Located just north of Silicon Valley, UC Berkeley has always been an academic powerhouse renowned for its cutting-edge technological research and innovation. Campus has produced giants such as Apple co-founder Steve Wozniak, Google Nest Chief Technology Officer Yoky Matsuoka and ChatGPT architect John Schulman.
Additionally, UC Berkeley has consistently beneficial relationships with various tech giants such as Google. In August 2023, UC Berkeley announced that it received a $2.2 million grant as part of Google’s cybersecurity investment program. This funding was built off of the campus cybersecurity clinic called Citizen Clinic under the UC Berkeley School of Information. It has various aims, including “conducting research across the network of clinics to better serve the public interest.”
The technological leviathan of Amazon also has a close relationship with UC Berkeley and its Berkeley Artificial Intelligence Research Lab, or BAIR Lab. This years-old arrangement allows Amazon to collaborate with UC Berkeley students on research projects that cover machine learning, artificial intelligence, computer science and econometrics.
In 2019, Meta — then Facebook — also established a partnership with BAIR Lab, creating the BAIR Open Research Commons to advance AI research between corporate leaders and UC Berkeley’s students and faculty. This partnership was aided by electrical engineering and computer sciences professor Jitendra Malik, who is both a research director of Facebook AI and a founding director of BAIR Lab. Like Amazon, Meta also engages in joint research projects with campus involving the most pressing issues of the computer science field.
Overall, these research partnerships and joint projects create a tight-knit relationship between private entities and this public university. In essence, this may demonstrate an interlocking iron triangle of Big Tech, college students and campus itself.
Stanford and UC Berkeley lead among schools with the most alumni at these technology powerhouses. Specifically, UC Berkeley shines as a top feeder school to Google, with a reported alumni count of over 16,000.
Although these ties may be beneficial for UC Berkeley’s undergraduate population in terms of encouraging both ingenuity and research initiatives, they also raise questions about corporate influence on UC Berkeley’s research.
Campus faculty receive funding from Big Tech companies in the form of grants from winning awards, such as the Google Research Scholar award. This year, campus assistant engineering professor Rajan Udwani was awarded for his proposal on algorithms and optimization. This award gives him and his lab access to unrestricted funding and an opportunity to collaborate with a dedicated liaison from Google. Other Big Tech companies give similar grants to researchers, such as the NVIDIA Academic Hardware Grant, to facilitate discussion and research in niche technological fields.
However, this research funding seems to be an effort to advance corporate interests.
A study authored by two researchers from the University of Toronto and Harvard Medical School showcased possible corporate influence on academic research in AI. This came in the form of influencing the research questions of specific projects by diverting or lending attention to certain topics.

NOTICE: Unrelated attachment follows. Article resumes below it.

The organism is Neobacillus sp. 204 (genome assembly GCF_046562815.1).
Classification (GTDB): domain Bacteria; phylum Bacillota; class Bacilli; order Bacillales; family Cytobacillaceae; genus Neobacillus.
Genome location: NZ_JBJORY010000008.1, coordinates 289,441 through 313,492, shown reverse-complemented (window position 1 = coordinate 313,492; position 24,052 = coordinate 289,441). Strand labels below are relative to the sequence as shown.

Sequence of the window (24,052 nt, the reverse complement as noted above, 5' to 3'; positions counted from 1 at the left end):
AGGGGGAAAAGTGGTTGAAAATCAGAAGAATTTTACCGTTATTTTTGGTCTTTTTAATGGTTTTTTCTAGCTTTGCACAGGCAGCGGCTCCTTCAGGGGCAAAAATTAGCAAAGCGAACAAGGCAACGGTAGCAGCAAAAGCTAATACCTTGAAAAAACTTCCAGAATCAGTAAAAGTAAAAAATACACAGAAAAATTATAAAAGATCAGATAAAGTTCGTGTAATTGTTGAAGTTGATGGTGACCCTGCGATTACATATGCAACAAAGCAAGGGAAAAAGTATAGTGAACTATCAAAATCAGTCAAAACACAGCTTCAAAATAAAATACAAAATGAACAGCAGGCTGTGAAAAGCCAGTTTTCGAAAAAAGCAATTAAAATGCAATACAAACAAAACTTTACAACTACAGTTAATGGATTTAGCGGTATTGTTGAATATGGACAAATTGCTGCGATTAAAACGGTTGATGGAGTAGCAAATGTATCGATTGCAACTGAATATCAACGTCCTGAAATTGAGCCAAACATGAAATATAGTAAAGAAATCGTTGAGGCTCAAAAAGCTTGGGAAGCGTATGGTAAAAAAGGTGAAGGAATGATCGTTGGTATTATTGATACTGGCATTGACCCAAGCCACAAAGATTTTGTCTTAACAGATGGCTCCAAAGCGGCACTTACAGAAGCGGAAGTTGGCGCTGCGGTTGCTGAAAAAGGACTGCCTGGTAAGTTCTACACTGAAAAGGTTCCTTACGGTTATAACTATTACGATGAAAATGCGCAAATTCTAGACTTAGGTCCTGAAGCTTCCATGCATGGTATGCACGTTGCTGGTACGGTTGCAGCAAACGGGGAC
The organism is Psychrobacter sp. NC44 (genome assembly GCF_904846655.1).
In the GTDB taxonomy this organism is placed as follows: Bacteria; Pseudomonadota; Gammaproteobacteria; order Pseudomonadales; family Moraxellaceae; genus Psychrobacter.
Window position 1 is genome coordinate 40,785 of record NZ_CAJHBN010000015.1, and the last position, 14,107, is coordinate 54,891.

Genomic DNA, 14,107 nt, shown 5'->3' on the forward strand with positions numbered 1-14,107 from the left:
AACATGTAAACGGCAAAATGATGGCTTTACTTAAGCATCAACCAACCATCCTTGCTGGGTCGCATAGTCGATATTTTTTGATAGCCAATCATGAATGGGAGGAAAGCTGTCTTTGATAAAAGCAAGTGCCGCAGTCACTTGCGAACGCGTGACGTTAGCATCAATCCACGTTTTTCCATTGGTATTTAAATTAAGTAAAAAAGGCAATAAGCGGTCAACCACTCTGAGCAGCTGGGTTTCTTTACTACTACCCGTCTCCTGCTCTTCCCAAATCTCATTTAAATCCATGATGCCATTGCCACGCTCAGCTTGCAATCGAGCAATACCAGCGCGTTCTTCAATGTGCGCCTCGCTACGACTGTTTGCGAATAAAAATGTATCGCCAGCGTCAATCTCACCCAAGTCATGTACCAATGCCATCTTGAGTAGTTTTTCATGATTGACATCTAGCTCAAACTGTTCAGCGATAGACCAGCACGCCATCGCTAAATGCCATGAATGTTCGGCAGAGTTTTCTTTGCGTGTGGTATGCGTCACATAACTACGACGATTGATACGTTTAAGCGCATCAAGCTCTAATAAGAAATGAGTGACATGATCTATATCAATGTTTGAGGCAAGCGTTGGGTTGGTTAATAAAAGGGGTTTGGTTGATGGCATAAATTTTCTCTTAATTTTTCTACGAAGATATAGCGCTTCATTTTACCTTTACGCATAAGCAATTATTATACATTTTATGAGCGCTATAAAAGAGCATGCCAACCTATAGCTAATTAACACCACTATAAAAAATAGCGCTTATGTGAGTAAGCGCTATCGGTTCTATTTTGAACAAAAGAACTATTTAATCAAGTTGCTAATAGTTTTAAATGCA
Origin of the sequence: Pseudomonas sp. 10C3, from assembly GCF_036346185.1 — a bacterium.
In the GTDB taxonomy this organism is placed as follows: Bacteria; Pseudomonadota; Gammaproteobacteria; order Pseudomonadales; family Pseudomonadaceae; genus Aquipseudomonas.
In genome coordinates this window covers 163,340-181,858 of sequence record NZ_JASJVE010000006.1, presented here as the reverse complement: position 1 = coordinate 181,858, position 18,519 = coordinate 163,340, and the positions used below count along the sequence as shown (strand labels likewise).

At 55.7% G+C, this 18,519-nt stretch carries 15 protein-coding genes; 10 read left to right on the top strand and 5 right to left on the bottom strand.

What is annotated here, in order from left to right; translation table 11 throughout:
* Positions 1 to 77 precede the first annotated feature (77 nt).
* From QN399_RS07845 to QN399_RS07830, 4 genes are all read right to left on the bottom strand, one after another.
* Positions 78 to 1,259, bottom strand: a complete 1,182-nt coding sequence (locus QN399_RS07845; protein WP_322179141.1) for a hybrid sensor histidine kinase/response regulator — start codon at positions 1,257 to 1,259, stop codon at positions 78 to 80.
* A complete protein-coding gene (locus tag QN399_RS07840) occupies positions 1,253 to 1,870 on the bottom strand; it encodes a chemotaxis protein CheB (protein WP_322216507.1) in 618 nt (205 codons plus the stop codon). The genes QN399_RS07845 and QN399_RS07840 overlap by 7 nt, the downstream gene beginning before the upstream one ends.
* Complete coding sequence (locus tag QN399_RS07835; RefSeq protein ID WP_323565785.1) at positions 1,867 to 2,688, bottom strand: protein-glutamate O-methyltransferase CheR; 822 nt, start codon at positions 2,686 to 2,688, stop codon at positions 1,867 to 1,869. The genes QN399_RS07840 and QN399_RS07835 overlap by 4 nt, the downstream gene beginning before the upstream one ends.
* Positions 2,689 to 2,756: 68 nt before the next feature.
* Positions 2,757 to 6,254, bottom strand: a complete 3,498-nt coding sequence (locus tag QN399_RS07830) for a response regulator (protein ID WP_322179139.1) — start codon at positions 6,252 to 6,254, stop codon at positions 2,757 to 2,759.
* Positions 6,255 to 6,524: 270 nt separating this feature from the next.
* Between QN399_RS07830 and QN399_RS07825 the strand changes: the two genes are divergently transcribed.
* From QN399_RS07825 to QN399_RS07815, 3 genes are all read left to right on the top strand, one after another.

The study found that corporate public relations campaigns may inform Big Tech’s scientists. The study cites several leaked internal documents from Google that instruct its scientists to “strike a positive tone” in their research. The study authors believe academic researchers undergo similar filtration processes when receiving grants.
To determine this, the study analyzed how many faculty and researchers from UC Berkeley, MIT, Stanford and the University of Toronto received technology company grants, funding and awards. This was conducted to better understand the financial relationship between individual researchers at universities and technology companies. The study found that 84% of computer science faculty at these colleges are affiliated with Big Tech through receiving funding or being employed at these companies.
The study concluded that while these financial relationships do not exactly imply a direct conscious impact by Big Tech companies, such constant exposure may lead to an unconscious adoption of these companies’ values.
This is unfortunately compounded by the repeated observation by some people that corporate interests in maximizing profit supersede the quality of research. UC Berkeley alumna Meredith Whittaker, who is the president of the Signal Foundation and worked at Google for 13 years, believes that corporate messaging that encourages scholars to act independently comes secondary to corporations protecting their bottom line.
Obviously, a university’s funding is its lifeblood, and receiving funding from technology companies boosts its profile in the face of enrollment and various academic fields. Given this, it is understandable and expected that universities receive these grants. However, UC Berkeley should also simultaneously establish guardrails to preserve the autonomy and integrity of academic research.
UC Berkeley’s industry collaboration in technology research is a double-edged sword. There are tremendous benefits that have lasting ripple effects from these partnerships, but it also speaks to the tenuous relationship between private interests and public universities.
When balancing financial interests and obligations to its academic researchers, UC Berkeley should not willingly accept research grants from technology companies if the attached strings fiddle with the research like Pinnochio.